Turtle Beach, Siesta Key, Florida

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Turtle Beach | Point-of-Rocks

Turtle Beach offers a public beach access that is south of the Point-of-Rocks neighborhood. On this southern part of the island the beach is markedly different from the wide, flat, white-quartz beaches of northern and central Siesta Key. Turtle beach has a steeper slope than other beaches on Siesta Key and the sand is much softer and harder to walk on. You cannot ride your bike on Turtle beach. The sand is too soft. Mixed in with the quartz sand is quite a bit of crushed shell and dark fossilized material.

Vacation condominiums on Turtle Beach, Florida.

Turtle Beach is definitely a quieter beach, but Crescent Beach and Siesta Public beach are much better suited for younger children, for older adults that may have trouble walking in very soft sand, and for jogging or bike riding. The water at Turtle Beach gets deeper more quickly than the water on the rest of the island. Some adults may prefer this because you don't have to go so far from the beach to find chest deep water.

Turtle Beach is located at the southern end of Siesta Key in Sarasota. Midnight Pass Road will take you to Turtle Beach.  Midnight Pass Road continues past Turtle Beach for a short distance before it dead-ends. Turtle Beach is reached by turning off of Midnight Pass Road onto a spur road called Blind Pass Road, which parallels the beach before disappearing into a private condominium called Fisherman's Cove.

Turtle Beach is unique because this part of Siesta Key is very narrow. Not only is it narrow, but there is a lagoon in the middle of the island that separates the narrow beach strip from the bay side of the island. So, there is not a lot of land here to be developed.

Turtle Beach, Siesta Key, Florida.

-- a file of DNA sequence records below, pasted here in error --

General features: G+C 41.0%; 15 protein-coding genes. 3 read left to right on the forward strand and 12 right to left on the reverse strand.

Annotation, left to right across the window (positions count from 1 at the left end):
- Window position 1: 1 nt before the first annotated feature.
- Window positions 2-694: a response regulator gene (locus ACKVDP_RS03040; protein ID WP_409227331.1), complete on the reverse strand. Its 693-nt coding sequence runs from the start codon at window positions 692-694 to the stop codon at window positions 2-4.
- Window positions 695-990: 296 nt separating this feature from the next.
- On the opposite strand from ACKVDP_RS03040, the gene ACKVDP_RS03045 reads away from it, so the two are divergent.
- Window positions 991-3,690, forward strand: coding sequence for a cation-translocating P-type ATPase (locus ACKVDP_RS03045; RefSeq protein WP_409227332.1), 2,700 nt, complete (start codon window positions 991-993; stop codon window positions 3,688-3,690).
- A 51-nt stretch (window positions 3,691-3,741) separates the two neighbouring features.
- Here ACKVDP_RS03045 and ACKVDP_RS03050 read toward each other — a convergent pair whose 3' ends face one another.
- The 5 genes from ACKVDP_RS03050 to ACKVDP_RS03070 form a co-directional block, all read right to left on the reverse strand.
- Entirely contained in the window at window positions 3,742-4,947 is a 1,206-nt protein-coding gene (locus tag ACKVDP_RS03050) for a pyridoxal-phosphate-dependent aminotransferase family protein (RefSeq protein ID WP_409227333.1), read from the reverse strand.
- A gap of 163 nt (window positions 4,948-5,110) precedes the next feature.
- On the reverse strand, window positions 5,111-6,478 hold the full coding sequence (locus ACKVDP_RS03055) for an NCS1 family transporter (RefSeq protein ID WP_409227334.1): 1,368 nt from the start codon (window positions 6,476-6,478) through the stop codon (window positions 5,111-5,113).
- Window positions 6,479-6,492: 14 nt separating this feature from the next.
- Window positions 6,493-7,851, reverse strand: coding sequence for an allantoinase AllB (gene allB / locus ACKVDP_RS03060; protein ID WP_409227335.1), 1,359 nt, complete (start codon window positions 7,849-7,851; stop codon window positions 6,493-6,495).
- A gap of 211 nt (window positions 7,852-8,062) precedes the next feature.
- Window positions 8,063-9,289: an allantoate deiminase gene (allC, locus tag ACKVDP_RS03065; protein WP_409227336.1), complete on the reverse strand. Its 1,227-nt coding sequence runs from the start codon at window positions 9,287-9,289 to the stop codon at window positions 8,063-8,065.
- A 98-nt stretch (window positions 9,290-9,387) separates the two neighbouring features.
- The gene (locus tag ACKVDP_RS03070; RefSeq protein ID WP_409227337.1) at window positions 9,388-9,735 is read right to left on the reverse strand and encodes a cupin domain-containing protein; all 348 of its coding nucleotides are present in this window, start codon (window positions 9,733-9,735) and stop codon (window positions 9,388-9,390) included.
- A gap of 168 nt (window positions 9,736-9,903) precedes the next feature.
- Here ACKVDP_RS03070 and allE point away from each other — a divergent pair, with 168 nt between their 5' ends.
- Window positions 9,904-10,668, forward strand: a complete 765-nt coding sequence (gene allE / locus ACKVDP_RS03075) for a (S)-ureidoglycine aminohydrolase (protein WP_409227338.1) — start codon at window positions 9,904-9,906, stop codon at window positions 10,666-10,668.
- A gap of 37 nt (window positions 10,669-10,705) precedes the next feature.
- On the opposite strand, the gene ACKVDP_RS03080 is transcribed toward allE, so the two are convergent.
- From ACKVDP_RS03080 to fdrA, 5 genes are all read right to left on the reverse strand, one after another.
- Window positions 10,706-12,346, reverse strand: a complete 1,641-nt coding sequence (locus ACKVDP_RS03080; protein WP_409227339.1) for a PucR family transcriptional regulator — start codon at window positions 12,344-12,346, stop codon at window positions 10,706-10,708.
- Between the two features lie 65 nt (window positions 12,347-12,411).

The Turtle Beach area has a lot of condominiums of two to four levels. The condominium furthest south on Siesta Key is called Fisherman's Cove. It sits right on the beach. The other condominiums, along with several restaurants and a Marina, are on the bay side of the island. The condominiums are a good choice for a vacation rental in the Turtle Beach area of Siesta Key and there are some private homes for rent between Turtle Beach and Midnight Pass to the south. To see what specific properties are available, have a look at the website SiestaKeySarasotaVacation.com

Gulf of Mexico at Turtle Beach, Siesta Key, Florida.

The main attraction on Turtle Beach is quiet. There is almost no commercial activity in this area other than a few (very good) restaurants and a small marina. The public beach access is responsible for most of the traffic in the area.

There is also a campground right next to the public beach. It is quite narrow but does accommodate some rather large motor homes. The campground is called--what else: Turtle Beach Campground. Tents are allowed but 95% of the "campsites" are filled by motor homes or camping trailers.

Casey Key is immediately to the south of Siesta Key and is a separate community. The two islands, Siesta Key and Casey Key used to be separated by Midnight Pass. This pass is now filled in with sand, so the two islands are now joined. However, there is no road going across Old Midnight Pass, therefore you cannot drive from one island to the other, you must take US 41 through Sarasota.

In the Gulf of Mexico, Turtle Beach, Florida.

I took the above photo as I was standing in about waist-deep water. I'm not very far from the beach.

Fossil and shell rich sands on Turtle Beach, Siesta Key, Florida.

The darkest sand is usually found down by water's edge.

Close-up of sand grains on Turtle Beach, Siesta Key, Florida.

This close-up of the sand on Turtle Beach shows why it is not white. Shell fragments and black or brown fossilized materials mixed in with the white quartz sand give it a dark gray or black appearance.

Turtle Beach is wide after renourishment with new sand. Siesta Key, Florida.

After fresh sand is added to the shoreline, Turtle Beach is very wide.

Sea oats at Turtle Beach, Siesta Key, Florida.

Turtle Beach experiences quite a bit of beach erosion so Sarasota has gone to great lengths to plant a large dune field to help anchor the sand.

Footprints in the sand, Turtle Beach, Siesta Key, Florida.

The deep footprints indicate how soft the sand is. This photo also illustrates that the beach is fairly steep for a Florida barrier island beach. It's not the best beach for walking long distances or for jogging. Definitely not good for bike riding.

Copyright: David McRee, BeachHunter.net